PositivePopMattersOn the back-cover blurb, Lisa Hanawalt calls Roberts\' books \'diary comics\', but I disagree...The flow and arc of Rat Time are too artful to be the product of daily happenstance ... The transitions are brief and intuitive, providing just enough structure for the juxtapositions to do the storytelling ... Roberts doesn\'t have to tell her readers that these recollections of dead pets are really about her aging parents and the not-yet-detectable decay of her own body. Stating it would make it too dramatic, too obvious, too much like fiction. The pets are also about the pets ... Some of the most touching moments in Rat Time are full-page, uncaptioned images of pets and humans in quiet contact ... Roberts takes us through a curated set of vignettes, creating a fragmented but still cohesive flow of events that resists the norms of plot while still providing its pleasures. There as many small and touching and gently comical moments in this story.
PositivePopMatters... has the blunt visual power of black and white woodcuts. While D\'Salete stays inside the lines of his rectangular panels and gutters, the energy of his images—the angled perspectives, the chiseled details, the abrupt close-ups, the streaked strokes of his shading—are a match for his equally powerful subject matter ... D\'Salate wisely avoids captioned narration, limiting words to brief dialog and allowing the language of images to communicate the bulk of his story ... Though 426 pages long, Angola Janga can be opened at random, and a viewer will be rewarded by some visual element that D\'Salete has carefully crafted into his artwork. He approaches his history with a similar narrative exuberance, crafting characters and events to fit the massive gaps left by colonial documents.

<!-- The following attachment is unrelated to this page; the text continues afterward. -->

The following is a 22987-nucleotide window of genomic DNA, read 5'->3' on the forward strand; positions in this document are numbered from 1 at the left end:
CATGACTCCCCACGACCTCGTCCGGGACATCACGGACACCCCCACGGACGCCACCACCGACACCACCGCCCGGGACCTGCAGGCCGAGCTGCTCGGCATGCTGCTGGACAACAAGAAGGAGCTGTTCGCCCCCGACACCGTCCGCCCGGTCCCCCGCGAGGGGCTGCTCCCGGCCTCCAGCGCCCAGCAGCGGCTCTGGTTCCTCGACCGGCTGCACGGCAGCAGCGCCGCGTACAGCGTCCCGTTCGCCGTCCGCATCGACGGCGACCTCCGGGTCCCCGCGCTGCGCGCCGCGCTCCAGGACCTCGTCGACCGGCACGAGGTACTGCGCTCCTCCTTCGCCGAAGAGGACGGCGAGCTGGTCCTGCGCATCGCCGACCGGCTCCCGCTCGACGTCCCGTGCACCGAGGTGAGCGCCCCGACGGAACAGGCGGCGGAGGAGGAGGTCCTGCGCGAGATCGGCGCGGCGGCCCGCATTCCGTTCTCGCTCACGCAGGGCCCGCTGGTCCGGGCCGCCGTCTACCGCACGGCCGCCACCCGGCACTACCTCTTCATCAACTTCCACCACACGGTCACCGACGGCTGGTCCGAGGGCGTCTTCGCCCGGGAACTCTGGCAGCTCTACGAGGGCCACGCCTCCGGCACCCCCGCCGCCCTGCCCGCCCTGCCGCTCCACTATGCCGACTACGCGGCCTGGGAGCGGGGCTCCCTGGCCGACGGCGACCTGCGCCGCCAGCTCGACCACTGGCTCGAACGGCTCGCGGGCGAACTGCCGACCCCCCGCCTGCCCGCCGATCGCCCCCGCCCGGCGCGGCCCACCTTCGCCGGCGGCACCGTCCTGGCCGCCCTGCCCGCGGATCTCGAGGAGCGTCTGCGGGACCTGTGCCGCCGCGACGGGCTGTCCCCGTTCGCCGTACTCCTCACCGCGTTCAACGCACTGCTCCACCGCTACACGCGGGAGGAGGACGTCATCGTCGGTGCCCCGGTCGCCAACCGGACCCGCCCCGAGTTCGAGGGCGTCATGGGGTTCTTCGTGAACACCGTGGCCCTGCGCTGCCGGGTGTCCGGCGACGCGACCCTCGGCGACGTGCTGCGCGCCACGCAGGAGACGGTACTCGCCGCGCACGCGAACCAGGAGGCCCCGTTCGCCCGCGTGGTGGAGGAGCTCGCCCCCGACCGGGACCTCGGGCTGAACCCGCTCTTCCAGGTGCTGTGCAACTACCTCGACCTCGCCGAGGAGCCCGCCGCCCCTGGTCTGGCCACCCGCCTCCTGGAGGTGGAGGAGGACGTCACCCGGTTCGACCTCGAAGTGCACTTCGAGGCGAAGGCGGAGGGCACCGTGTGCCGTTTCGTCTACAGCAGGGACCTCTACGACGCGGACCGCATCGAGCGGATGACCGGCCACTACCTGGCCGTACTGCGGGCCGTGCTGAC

Zidrou, Illus. by Aimee de Jongh
MixedPop MattersThough the gaze within the story is [de Jongh\'s] own, and the artistic hand outside the story is female too, I still felt a primarily male presence controlling the two-page spread ... While I could question Zidrou\'s grasp of female biology, his understanding of female experience is more concerning ... The age and power differences in Ulysses and his partner\'s professional relationship also echo the relationship between the two authors. If this graphic novel followed the creative process of most two-author comics, the project originated with Zidrou, who penned a complete script before handing it to the 31-year-old Jongh to illustrate. If so, the characters\' questionable charms and implausibilities trace back to Zidrou. He is the luihim, controlling the narrative and its unfortunate notions of gender. So while there\'s much to admire in Blossoms in Autumn, I\'m looking forward to only one of its authors\' future books.